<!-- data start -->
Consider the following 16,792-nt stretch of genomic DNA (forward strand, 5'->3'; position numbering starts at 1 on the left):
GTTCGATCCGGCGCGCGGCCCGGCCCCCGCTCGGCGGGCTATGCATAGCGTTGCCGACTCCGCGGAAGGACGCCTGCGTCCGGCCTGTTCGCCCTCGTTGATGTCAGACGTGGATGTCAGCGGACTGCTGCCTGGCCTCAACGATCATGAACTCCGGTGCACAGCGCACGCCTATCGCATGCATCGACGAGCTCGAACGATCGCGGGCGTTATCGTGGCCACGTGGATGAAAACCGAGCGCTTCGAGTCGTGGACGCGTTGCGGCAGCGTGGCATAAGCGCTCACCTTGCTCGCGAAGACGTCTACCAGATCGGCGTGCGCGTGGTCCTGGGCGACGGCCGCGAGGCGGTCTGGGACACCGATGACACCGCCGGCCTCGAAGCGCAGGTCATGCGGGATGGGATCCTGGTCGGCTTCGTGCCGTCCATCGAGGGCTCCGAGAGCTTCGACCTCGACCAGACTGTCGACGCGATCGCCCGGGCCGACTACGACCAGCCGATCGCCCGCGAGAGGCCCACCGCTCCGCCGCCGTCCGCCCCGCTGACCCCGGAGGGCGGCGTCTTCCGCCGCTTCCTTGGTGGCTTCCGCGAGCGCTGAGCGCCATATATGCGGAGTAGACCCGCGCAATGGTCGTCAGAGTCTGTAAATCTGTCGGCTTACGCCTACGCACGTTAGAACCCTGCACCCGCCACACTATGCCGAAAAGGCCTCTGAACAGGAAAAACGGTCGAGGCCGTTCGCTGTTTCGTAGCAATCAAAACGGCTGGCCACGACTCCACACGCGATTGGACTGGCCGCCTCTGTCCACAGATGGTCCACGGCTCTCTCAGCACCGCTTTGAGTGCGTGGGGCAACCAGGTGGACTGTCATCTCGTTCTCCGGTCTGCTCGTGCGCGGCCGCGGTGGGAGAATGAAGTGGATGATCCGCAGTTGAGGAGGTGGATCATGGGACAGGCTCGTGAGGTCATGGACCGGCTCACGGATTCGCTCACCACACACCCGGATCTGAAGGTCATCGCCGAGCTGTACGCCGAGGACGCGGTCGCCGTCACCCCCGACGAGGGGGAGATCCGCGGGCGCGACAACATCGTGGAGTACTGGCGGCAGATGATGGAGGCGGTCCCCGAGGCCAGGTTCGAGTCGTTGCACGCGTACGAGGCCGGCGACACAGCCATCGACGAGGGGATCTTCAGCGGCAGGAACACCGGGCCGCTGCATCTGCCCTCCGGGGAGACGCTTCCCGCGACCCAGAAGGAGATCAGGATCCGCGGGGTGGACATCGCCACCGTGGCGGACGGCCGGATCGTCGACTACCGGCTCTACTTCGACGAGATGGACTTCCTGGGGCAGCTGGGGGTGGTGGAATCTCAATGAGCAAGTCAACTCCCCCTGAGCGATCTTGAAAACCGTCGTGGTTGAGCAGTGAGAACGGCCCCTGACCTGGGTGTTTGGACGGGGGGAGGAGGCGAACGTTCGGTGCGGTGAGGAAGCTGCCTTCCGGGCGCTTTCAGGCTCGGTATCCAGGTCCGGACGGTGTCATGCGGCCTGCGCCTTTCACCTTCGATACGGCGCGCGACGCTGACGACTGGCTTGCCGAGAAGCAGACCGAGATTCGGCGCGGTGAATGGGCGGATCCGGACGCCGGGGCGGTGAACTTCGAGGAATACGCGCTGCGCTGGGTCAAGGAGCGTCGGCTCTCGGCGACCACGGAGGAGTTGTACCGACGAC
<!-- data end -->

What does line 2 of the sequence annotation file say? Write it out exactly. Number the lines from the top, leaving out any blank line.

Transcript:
GTTCGATCCGGCGCGCGGCCCGGCCCCCGCTCGGCGGGCTATGCATAGCGTTGCCGACTCCGCGGAAGGACGCCTGCGTCCGGCCTGTTCGCCCTCGTTGATGTCAGACGTGGATGTCAGCGGACTGCTGCCTGGCCTCAACGATCATGAACTCCGGTGCACAGCGCACGCCTATCGCATGCATCGACGAGCTCGAACGATCGCGGGCGTTATCGTGGCCACGTGGATGAAAACCGAGCGCTTCGAGTCGTGGACGCGTTGCGGCAGCGTGGCATAAGCGCTCACCTTGCTCGCGAAGACGTCTACCAGATCGGCGTGCGCGTGGTCCTGGGCGACGGCCGCGAGGCGGTCTGGGACACCGATGACACCGCCGGCCTCGAAGCGCAGGTCATGCGGGATGGGATCCTGGTCGGCTTCGTGCCGTCCATCGAGGGCTCCGAGAGCTTCGACCTCGACCAGACTGTCGACGCGATCGCCCGGGCCGACTACGACCAGCCGATCGCCCGCGAGAGGCCCACCGCTCCGCCGCCGTCCGCCCCGCTGACCCCGGAGGGCGGCGTCTTCCGCCGCTTCCTTGGTGGCTTCCGCGAGCGCTGAGCGCCATATATGCGGAGTAGACCCGCGCAATGGTCGTCAGAGTCTGTAAATCTGTCGGCTTACGCCTACGCACGTTAGAACCCTGCACCCGCCACACTATGCCGAAAAGGCCTCTGAACAGGAAAAACGGTCGAGGCCGTTCGCTGTTTCGTAGCAATCAAAACGGCTGGCCACGACTCCACACGCGATTGGACTGGCCGCCTCTGTCCACAGATGGTCCACGGCTCTCTCAGCACCGCTTTGAGTGCGTGGGGCAACCAGGTGGACTGTCATCTCGTTCTCCGGTCTGCTCGTGCGCGGCCGCGGTGGGAGAATGAAGTGGATGATCCGCAGTTGAGGAGGTGGATCATGGGACAGGCTCGTGAGGTCATGGACCGGCTCACGGATTCGCTCACCACACACCCGGATCTGAAGGTCATCGCCGAGCTGTACGCCGAGGACGCGGTCGCCGTCACCCCCGACGAGGGGGAGATCCGCGGGCGCGACAACATCGTGGAGTACTGGCGGCAGATGATGGAGGCGGTCCCCGAGGCCAGGTTCGAGTCGTTGCACGCGTACGAGGCCGGCGACACAGCCATCGACGAGGGGATCTTCAGCGGCAGGAACACCGGGCCGCTGCATCTGCCCTCCGGGGAGACGCTTCCCGCGACCCAGAAGGAGATCAGGATCCGCGGGGTGGACATCGCCACCGTGGCGGACGGCCGGATCGTCGACTACCGGCTCTACTTCGACGAGATGGACTTCCTGGGGCAGCTGGGGGTGGTGGAATCTCAATGAGCAAGTCAACTCCCCCTGAGCGATCTTGAAAACCGTCGTGGTTGAGCAGTGAGAACGGCCCCTGACCTGGGTGTTTGGACGGGGGGAGGAGGCGAACGTTCGGTGCGGTGAGGAAGCTGCCTTCCGGGCGCTTTCAGGCTCGGTATCCAGGTCCGGACGGTGTCATGCGGCCTGCGCCTTTCACCTTCGATACGGCGCGCGACGCTGACGACTGGCTTGCCGAGAAGCAGACCGAGATTCGGCGCGGTGAATGGGCGGATCCGGACGCCGGGGCGGTGAACTTCGAGGAATACGCGCTGCGCTGGGTCAAGGAGCGTCGGCTCTCGGCGACCACGGAGGAGTTGTACCGACGAC